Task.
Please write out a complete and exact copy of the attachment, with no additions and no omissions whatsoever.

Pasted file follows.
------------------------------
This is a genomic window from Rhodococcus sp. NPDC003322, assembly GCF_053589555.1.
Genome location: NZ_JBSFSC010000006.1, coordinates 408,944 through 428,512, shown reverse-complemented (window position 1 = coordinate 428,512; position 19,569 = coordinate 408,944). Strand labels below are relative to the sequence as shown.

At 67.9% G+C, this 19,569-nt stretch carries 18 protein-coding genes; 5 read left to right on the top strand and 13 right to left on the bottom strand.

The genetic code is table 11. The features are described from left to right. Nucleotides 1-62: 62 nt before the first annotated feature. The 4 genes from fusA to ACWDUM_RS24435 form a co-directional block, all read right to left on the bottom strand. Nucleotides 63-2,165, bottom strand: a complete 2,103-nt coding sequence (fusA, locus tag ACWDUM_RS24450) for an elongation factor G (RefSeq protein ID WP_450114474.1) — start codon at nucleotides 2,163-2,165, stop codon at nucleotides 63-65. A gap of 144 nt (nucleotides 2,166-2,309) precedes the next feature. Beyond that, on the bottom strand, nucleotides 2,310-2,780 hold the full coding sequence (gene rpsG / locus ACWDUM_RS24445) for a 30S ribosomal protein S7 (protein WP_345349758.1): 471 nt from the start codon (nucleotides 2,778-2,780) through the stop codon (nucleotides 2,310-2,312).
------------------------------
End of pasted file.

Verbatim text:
This is a genomic window from Rhodococcus sp. NPDC003322, assembly GCF_053589555.1.
Genome location: NZ_JBSFSC010000006.1, coordinates 408,944 through 428,512, shown reverse-complemented (window position 1 = coordinate 428,512; position 19,569 = coordinate 408,944). Strand labels below are relative to the sequence as shown.

At 67.9% G+C, this 19,569-nt stretch carries 18 protein-coding genes; 5 read left to right on the top strand and 13 right to left on the bottom strand.

The genetic code is table 11. The features are described from left to right. Nucleotides 1-62: 62 nt before the first annotated feature. The 4 genes from fusA to ACWDUM_RS24435 form a co-directional block, all read right to left on the bottom strand. Nucleotides 63-2,165, bottom strand: a complete 2,103-nt coding sequence (fusA, locus tag ACWDUM_RS24450) for an elongation factor G (RefSeq protein ID WP_450114474.1) — start codon at nucleotides 2,163-2,165, stop codon at nucleotides 63-65. A gap of 144 nt (nucleotides 2,166-2,309) precedes the next feature. Beyond that, on the bottom strand, nucleotides 2,310-2,780 hold the full coding sequence (gene rpsG / locus ACWDUM_RS24445) for a 30S ribosomal protein S7 (protein WP_345349758.1): 471 nt from the start codon (nucleotides 2,778-2,780) through the stop codon (nucleotides 2,310-2,312).